Of course, I understand where my friend and her dad were coming from. Most people don’t have the fortitude to buy and hold for decades. As soon as the market drops big-time (as it often does), they get nervous. They turn on the self- anointed TV “experts” predicting doom and gloom, and they sell, locking in massive losses. When they eventually put their money back in the market, they’ve already missed the recovery. This is probably why Fidelity supposedly found that their best-performing accounts were those of people who forgot they had money invested there. If you think you can do better, try your hand at this fun market timing simulator.
Or, perhaps the humdrum S&P 500 index just isn’t exciting enough. Surely, many people think, they can do better by investing based on an in-depth reading of the business section every day – or maybe a savvy friend’s latest stock tip. Instead of investing in the index, they bank their savings on individual stocks. The average result, sadly, is underperformance of the index. Some will fare much worse, having banked on the WorldComs and Enrons of the world. Even the professionals struggle, with 86% of actively-managed mutual funds underperforming their indices.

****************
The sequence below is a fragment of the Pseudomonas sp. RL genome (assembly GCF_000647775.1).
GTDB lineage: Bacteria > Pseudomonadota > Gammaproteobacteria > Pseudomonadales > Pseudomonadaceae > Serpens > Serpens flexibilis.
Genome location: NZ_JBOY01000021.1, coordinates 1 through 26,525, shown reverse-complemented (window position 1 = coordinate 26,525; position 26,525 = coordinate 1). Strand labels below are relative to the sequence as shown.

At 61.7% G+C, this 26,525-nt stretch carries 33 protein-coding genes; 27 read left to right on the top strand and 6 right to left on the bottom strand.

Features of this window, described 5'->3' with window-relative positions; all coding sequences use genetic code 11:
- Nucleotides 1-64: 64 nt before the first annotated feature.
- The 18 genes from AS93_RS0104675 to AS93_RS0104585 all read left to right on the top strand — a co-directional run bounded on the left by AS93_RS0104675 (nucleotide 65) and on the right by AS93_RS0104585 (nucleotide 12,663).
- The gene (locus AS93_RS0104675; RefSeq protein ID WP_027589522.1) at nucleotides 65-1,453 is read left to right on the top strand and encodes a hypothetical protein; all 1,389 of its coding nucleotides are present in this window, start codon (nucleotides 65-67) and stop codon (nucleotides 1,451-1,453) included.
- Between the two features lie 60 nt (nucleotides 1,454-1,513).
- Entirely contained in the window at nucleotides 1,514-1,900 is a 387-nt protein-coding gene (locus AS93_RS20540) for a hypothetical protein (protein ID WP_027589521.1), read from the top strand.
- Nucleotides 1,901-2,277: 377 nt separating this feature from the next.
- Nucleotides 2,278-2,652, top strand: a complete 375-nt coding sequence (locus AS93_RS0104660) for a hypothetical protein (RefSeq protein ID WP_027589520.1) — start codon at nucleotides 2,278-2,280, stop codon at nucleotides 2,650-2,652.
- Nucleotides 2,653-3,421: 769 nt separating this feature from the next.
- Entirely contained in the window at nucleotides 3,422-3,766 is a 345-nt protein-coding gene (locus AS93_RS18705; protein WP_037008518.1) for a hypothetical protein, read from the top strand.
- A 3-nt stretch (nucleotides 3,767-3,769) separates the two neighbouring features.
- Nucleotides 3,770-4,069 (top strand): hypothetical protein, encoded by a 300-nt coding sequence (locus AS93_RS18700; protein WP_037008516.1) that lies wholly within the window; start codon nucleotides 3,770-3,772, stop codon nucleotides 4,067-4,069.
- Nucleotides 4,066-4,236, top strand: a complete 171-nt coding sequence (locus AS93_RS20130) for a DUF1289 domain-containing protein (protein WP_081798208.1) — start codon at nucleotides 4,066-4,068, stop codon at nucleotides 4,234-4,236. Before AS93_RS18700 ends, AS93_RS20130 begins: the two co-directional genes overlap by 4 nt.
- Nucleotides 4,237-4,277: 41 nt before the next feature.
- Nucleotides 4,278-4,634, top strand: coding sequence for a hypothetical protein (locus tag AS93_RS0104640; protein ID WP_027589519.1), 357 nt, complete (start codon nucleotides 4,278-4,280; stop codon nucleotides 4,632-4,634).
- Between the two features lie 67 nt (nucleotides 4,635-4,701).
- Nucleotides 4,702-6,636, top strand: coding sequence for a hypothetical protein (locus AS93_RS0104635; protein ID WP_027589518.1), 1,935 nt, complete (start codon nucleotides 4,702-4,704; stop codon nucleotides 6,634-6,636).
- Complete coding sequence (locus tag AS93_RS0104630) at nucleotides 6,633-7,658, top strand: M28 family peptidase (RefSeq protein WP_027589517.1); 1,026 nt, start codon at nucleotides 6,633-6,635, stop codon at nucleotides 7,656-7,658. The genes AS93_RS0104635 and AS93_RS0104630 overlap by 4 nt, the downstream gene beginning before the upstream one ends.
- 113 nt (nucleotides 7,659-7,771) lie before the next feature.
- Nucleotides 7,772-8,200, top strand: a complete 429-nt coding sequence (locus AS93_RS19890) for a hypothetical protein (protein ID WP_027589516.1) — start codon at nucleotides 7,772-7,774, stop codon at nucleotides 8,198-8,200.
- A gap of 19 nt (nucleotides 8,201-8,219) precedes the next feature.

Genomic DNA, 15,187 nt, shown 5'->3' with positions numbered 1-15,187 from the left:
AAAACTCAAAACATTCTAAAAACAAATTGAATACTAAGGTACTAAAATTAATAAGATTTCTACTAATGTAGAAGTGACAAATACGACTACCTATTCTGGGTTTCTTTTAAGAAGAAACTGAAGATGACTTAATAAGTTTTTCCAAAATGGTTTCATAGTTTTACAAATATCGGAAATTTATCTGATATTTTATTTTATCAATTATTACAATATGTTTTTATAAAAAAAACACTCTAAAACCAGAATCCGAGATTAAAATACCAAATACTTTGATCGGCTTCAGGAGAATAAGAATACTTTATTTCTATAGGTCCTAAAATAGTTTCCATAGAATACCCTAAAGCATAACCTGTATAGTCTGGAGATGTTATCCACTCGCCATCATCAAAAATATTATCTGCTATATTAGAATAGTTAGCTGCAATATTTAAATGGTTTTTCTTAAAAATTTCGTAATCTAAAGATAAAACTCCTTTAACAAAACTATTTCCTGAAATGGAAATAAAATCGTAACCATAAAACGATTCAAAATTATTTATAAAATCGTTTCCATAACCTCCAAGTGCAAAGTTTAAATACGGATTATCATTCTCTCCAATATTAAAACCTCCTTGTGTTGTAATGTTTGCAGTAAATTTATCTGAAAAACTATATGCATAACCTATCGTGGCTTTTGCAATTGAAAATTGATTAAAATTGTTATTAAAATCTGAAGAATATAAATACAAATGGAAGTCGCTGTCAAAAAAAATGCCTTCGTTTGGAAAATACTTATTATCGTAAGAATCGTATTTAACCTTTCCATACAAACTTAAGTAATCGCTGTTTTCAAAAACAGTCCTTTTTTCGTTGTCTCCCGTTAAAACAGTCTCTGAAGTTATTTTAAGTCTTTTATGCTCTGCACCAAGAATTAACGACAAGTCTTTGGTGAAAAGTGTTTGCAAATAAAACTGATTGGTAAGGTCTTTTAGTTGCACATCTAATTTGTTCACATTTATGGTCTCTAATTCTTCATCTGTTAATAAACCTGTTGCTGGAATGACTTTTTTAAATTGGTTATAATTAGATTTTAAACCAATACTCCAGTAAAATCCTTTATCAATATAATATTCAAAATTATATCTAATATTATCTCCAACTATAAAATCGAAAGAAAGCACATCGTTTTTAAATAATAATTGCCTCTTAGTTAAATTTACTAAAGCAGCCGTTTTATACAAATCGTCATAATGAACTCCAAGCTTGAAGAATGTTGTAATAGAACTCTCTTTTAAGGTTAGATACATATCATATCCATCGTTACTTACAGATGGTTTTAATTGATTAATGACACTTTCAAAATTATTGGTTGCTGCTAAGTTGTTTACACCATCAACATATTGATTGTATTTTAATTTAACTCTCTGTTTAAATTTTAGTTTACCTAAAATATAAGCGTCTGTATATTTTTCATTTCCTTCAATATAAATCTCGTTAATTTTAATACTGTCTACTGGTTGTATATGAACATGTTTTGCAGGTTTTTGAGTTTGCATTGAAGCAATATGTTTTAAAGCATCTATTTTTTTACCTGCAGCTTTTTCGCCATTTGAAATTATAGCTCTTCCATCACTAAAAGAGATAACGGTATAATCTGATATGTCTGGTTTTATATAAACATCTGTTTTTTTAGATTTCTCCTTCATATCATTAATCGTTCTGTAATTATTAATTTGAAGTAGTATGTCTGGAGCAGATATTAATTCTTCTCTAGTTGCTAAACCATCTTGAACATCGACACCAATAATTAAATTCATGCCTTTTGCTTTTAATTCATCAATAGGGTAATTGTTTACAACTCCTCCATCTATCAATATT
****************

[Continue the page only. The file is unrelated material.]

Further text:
Back to the investment example we started earlier. Let’s work backwards, from C to A.
Investment Class C is cash, assuming an average 1% nominal return on our money. That’s a sweeping assumption, of course (interest rates will fluctuate over time with inflation and other factors), but the takeaway doesn’t change: from a long-term perspective, cash is a terrible investment. Even in an optimistic scenario, we can’t expect it to do much more than maintain its purchasing power. That’s why, contrary to many mainstream sentiments, I consider cash to be the riskiest holding – at least when viewed through a long-term lens.
Investment Class B is bonds. Bonds don’t deliver the best returns, but they’re more attractive than cash in protecting spending power, with much less volatility than Investment Class A.